Special rules apply to assets when they are passed to a beneficiary after the death of the benefactor. In some cases Inheritance Tax may be due on the transfer. However, there can also be a hidden benefit known as a Capital Gains Tax (CGT) uplift on death (see details of the benefits below).
The CGT uplift mostly benefits a surviving spouse or civil partner. In this case, the transfer will be exempt from Inheritance Tax and the assets will be passed to the surviving spouse for CGT purposes at the probate market value. For example, a spouse may have invested in an investment property or portfolio of shares many years ago and built up a large, unrealised capital gain. The transfer of these assets on death will mean that the surviving spouse will be treated for CGT purposes as if they had acquired the assets concerned at the current market value on the date of their spouse’s death.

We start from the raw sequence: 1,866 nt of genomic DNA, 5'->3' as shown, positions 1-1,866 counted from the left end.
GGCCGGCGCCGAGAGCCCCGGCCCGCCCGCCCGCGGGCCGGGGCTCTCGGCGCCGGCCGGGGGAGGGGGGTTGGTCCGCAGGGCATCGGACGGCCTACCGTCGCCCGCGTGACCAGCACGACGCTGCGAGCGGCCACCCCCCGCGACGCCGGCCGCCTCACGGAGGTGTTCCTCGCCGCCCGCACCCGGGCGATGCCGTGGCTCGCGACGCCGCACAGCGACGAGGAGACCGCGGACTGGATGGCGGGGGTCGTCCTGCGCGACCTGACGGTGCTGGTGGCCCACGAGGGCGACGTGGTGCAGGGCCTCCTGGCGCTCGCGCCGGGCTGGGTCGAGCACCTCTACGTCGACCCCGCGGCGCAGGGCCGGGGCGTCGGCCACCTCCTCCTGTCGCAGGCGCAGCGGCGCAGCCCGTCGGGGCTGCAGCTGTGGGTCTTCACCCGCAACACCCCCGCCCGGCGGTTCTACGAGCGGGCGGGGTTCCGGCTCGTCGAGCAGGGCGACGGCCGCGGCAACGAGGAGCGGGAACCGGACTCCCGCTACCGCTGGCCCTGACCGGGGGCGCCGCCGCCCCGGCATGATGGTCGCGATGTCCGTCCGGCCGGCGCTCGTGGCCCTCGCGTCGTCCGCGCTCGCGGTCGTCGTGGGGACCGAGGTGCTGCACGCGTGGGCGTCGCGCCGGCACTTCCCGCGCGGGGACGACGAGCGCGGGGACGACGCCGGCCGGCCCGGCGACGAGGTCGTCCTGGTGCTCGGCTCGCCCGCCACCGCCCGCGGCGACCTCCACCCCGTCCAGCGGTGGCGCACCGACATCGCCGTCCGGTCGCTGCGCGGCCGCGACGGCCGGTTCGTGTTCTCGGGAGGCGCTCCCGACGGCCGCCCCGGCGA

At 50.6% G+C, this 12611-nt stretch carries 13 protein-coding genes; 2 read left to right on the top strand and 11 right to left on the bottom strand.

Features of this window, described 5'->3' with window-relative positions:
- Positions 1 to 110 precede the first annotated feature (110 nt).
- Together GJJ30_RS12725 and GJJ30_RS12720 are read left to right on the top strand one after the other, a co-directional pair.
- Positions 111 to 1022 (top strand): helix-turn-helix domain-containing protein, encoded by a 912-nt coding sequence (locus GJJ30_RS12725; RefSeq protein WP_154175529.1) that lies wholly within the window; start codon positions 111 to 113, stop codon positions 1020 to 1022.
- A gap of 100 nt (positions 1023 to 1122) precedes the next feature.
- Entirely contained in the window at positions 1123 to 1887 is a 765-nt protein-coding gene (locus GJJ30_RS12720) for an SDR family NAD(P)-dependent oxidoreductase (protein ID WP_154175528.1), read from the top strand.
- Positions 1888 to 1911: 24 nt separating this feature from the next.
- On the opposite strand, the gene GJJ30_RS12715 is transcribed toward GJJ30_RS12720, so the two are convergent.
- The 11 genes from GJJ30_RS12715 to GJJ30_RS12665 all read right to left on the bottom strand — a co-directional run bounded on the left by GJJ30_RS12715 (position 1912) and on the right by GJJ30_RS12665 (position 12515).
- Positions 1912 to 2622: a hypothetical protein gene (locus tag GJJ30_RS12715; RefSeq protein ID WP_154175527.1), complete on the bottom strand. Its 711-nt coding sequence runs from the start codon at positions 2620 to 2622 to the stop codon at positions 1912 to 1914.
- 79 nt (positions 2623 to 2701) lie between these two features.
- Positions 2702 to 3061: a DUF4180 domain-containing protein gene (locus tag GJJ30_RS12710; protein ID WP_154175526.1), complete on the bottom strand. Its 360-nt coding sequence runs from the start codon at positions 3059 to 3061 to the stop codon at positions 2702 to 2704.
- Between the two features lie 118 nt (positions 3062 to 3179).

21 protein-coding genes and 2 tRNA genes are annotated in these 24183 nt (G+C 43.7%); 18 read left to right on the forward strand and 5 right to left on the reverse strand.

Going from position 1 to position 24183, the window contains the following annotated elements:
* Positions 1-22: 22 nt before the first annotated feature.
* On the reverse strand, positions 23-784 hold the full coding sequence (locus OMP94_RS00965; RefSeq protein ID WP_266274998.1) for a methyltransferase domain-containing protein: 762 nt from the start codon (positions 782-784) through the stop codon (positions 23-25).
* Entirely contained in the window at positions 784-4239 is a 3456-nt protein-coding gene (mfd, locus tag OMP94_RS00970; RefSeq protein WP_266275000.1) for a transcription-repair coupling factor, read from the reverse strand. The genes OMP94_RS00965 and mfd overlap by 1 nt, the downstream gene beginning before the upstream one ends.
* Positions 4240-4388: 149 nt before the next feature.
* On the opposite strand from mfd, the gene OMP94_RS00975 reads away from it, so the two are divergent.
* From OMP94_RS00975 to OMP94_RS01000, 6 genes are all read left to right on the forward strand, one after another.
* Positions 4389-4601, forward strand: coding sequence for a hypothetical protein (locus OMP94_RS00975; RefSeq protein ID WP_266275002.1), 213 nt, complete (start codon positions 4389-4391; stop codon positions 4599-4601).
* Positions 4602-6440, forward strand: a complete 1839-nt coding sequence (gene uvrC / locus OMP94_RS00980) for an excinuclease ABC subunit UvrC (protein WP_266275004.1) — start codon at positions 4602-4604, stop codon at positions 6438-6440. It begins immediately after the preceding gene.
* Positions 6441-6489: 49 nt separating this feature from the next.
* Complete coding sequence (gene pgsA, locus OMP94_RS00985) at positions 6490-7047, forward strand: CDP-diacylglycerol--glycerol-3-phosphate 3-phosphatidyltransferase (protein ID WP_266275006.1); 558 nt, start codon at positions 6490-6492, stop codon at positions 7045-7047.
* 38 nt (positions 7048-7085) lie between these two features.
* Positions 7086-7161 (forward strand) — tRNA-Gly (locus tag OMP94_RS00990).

The legislation only applies to assets, including shares, comprised in a person’s estate. There is no corresponding provision for assets which are the subject of a lifetime transfer. This ‘relief’ is obviously difficult to anticipate and proper planning must be put in place to ensure that assets qualify. It is important to take proper advice to consider any CGT and / or Inheritance Tax savings.